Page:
Putting Wireless to Work for You Part 2: Video Surveillance

Wireless video surveillance is a technology that stirs a mix of emotions in many systems integrators. From excitement to skepticism, attraction to fear, the list could be pretty long. The reason, in large part, is misinformation.

Many manufacturers have executed very optimistic marketing campaigns despite a great deal of integrators still having limited knowledge of wireless systems. As with any technology, wireless transmission has its limitations. Fortunately, things have been changing rather substantially the past few years with more reliable wireless products, friendlier user interfaces and better training programs.

The combination of these factors has given way to a new era for wireless security systems, which are now becoming an important source of revenue for many security integrators across North America. Moreover, new developments in the field such as multiple input/multiple output (MIMO) transmitters and receivers, and ‘on-demand’ pricing strategies are expanding the reach of wireless technology.

These developments are making wireless an attractive solution for security integrators to specialize in because it allows them to be more competitive in the market and sets them apart from the competition.

Putting Wireless in Your Portfolio

Before getting into the technical details of wireless video and how to successfully include it in your portfolio of solutions, let’s give a look at the opportunities you will be able to go after with it. Unless you are running a nonprofit security integration company, which would be pretty unique, this is probably what you care the most about at the end of the day.

You should really consider wireless as a transmission system along the same lines of wired solutions and offer it as an alternative, as well as a complementary technology to fiber and copper. By having the ability to successfully install and maintain a wireless video network, you can offer your customers a cost-effective alternative to fiber.

Today’s wireless systems are faster to deploy than fiber or copper, offer similar performance in terms of reliability, don’t require any trenching, and are easier to expand or modify in the future. Oftentimes, by using a wireless technology you will be able to offer a solution to a customer that other integrators don’t have access to. This fact can go a long way in helping you win business. In addition, there is the possibility that university campuses, municipalities, police departments and traffic authorities will be all over you as soon as you propose such a solution.


Although this sudden increase in popularity might feel good, you need to figure out how to get solid business from it, which might not be that easy in the beginning. Make sure you qualify your prospects well and try to set their expectations at a level that you can meet or exceed. The last episode of TV’s “CSI” is probably what they are comparing you with. Bring them back to earth.

In order to help you grow your business, many wireless equipment manufacturers have some sort of channel partner program in place. You should take advantage of it as much as you can because it is designed with the sole purpose of generating business. By becoming a dedicated partner, you will receive preferential pricing, access to leads and RFQs, and marketing funds as well.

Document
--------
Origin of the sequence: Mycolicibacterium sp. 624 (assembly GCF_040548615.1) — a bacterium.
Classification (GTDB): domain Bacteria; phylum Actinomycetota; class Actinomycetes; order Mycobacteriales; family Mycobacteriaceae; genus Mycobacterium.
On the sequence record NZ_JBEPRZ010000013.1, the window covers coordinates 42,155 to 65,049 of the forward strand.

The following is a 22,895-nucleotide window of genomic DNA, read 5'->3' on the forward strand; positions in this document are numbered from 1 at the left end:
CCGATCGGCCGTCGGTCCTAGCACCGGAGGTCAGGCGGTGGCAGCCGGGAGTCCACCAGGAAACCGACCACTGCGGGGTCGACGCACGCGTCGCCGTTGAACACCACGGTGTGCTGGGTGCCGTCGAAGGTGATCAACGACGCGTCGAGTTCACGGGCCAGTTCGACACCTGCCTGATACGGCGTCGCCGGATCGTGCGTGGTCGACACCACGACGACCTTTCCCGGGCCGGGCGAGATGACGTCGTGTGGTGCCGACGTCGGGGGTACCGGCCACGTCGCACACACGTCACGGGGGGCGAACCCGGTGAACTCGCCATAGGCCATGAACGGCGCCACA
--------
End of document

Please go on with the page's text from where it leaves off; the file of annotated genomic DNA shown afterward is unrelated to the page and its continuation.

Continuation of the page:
There is enough business out there that some companies are now specializing in wireless integration and that is the full extent of what they do. Although that might be a bit extreme as a first step, don’t be surprised if wireless becomes a substantial revenue stream for your company.

A common mistake many integrators make is considering wireless as their last resort in case everything else fails. If that is your credo, just stay out of it all together. You will be like those people you see on the highway on a Sunday morning going 30mph with a desperate look on their face simply because they only drive it once every six months. If you decide to get into wireless, you need to be committed.

3 Approaches to System Layout

In order to get you started, an overview of the stage at which the technology is today is probably helpful. As you likely know, wireless systems can be divided into three main groups depending on their topology: point to point, point to multipoint, and mesh. The three systems have different applications and in order to be competitive in today’s marketplace, all three are needed.

The most common use for a point-to-point system is to create a single link between two points. It could be a single camera in a parking lot; it could be an intercom system at a gate a mile away; it could be a wireless bridge for data between two buildings.

On the other hand, a point-to-multipoint system is the best solution to use if you have clear line of sight between the head-end and each IP edge device in the field. Such a system allows you to create a star topology that works well in midsize deployments.

Then there is a mesh solution, which is the best way to go in case you have a large area to cover and not all the locations have clear line of sight to the head-end. In addition, mesh allows you to create a redundant system by establishing multiple links to transmit the information back at the head-end. This feature is particularly important if you work with public safety applications.

The type of topology to use is often dictated by the layout of the system and by the requirements of the customer. What you want to keep in mind, though, is they serve different purposes and that it is not uncommon in large networks to use all three topologies on the same site. By choosing a wireless solution, try to find a manufacturer that offers all three topologies. Particularly at the beginning, having a single point of contact will give you one less thing to think about.

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